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OSHA Guidance Instructs Employers Regarding Masks in Workplace

On June 10, 2020, the Occupational Safety and Health Administration (OSHA) released new guidance, in the form of frequently asked questions and answers, regarding the use of masks in the workplace.[1] The new guidance serves to help employers ensure employees know how to properly wear masks and which type of mask is appropriate.

OSHA explains the difference between cloth face coverings, surgical masks, and respirators. In particular, cloth face coverings are not considered personal protective equipment (PPE) under OSHA regulations and are not intended to be used when workers need protection from exposure to occupational hazards. Accordingly, except where required by state or local law, employers are not required to provide cloth face coverings to employees. However, employers can choose to ensure cloth face coverings are worn as a feasible means of abatement in a control plan designed to address hazards from COVID-19.

Even though cloth face coverings are not considered PPE, OSHA recommends employers encourage workers to wear face coverings at work, as they prevent wearers who unknowingly have COVID-19 from spreading infectious respiratory droplets to others. Cloth face coverings are recommended for all persons, consistent with Centers for Disease Control and Prevention guidelines, and if appropriate for the work environment and job tasks.[2] Where cloth masks are not appropriate, employers can provide PPE, such as face shields and/or surgical masks. However, cloth face coverings and surgical masks cannot be used in place of respirators when respirators are otherwise required. Employers should still rely on a variety of measures to prevent worker exposures to respiratory hazards before relying on PPE.

Even if employers decide to provide workers with cloth face masks, they should still require, to the extent possible and in coordination with guidance from medical and public health authorities, employees to observe infection-control practices such as social distancing, regular handwashing, and other measures to prevent the spread of COVID-19.

Employers should also consider the accessibility of employees wearing cloth face masks and potentially provide masks with clear windows to facilitate interaction between employees and members of the public who need to lip-read to communicate.

OSHA’s new guidance provides employers with additional considerations as businesses implement state and local face-covering requirements in workplaces during the pandemic. 


[1] COVID-19 Frequently Asked Questions, https://www.osha.gov/SLTC/covid-19/covid-19-faq.html, United States Department of Labor, Occupational Safety and Health Administration (June 10, 2020) 

[2] Recommendations for Cloth Face Covers, https://www.cdc.gov/coronavirus/2019-ncov/prevent-getting-sick/cloth-fac..., Center for Disease Control and Prevention (April 3, 2020)

© 2020 Dinsmore & Shohl LLP. All rights reserved.National Law Review, Volume X, Number 163
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About this Author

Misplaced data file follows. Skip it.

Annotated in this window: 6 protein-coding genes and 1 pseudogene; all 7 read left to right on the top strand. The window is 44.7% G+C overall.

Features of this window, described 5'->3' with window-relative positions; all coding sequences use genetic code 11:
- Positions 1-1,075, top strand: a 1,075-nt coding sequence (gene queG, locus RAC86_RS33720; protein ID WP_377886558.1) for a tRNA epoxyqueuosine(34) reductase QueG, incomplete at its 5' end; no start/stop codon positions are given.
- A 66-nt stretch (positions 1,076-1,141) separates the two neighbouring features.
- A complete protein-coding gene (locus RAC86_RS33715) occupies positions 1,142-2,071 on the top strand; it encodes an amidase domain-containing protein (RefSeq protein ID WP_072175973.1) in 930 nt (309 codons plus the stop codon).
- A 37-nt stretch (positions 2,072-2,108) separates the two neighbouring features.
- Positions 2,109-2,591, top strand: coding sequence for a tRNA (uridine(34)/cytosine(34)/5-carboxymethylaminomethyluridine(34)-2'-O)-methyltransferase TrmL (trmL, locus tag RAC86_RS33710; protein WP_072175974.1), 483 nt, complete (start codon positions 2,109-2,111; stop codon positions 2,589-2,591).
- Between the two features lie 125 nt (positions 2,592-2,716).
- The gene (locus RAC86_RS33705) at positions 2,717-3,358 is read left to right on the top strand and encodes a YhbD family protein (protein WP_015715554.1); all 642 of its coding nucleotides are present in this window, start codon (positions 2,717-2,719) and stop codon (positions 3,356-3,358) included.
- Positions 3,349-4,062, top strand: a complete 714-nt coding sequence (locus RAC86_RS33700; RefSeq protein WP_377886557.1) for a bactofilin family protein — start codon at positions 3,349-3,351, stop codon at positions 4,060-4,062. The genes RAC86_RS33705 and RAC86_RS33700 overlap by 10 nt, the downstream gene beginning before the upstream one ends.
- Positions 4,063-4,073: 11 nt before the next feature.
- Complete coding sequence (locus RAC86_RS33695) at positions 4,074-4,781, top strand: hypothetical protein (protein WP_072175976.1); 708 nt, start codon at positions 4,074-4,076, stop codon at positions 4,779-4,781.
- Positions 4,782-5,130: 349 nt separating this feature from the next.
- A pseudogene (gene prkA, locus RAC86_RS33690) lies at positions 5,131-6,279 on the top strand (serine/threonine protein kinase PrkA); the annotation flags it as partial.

Jacqueline Rau Labor Attorney
Associate

Jacqueline’s experience includes investigating and making legal recommendations on hundreds of cases of alleged violations under the National Labor Relations Act. Previously, as a field attorney with the National Labor Relations Board, she successfully represented the general counsel in unfair labor practice hearings, argued on behalf of the board in the U.S. District Court for the Eastern District of Arkansas in a Section 10(j) injunction hearing, facilitated unfair labor practice settlements, and stipulated election agreements between diverse parties.

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Faith Whittaker, Dinsmore Law Firm, Cincinnati, Labor and Employment Law Attorney
Partner

A partner in the Employment, Labor and Benefits Department, Faith has experience guiding clients through issues that arise in the workplace. She handles employment-related litigation for her clients, who range from local businesses to Fortune 500 companies.

Understanding each client has different tolerances and objectives in dealing with employment matters, Faith is passionate about learning her client’s industry and gaining insight into their operations. While always prepared to vigorously proceed through litigation, she teams with her clients to conduct a thorough evaluation of the case, examining the risks and options before crafting a unique strategy that meets their needs. She works with in-house counsel and legal departments, as well human resources officials and company executives, in analyzing each matter and charting the best course toward a resolution. Faith handles litigation relating to all facets of employment law, including, but not limited to, discrimination claims, retaliation claims, wrongful discharge claims, class and collective actions, claims relating to background checks, wage and hour claims, noncompetition issues, and common law tort claims. She also handles wage/hour and exemption issues for clients and has extensive experience in negotiating settlements.

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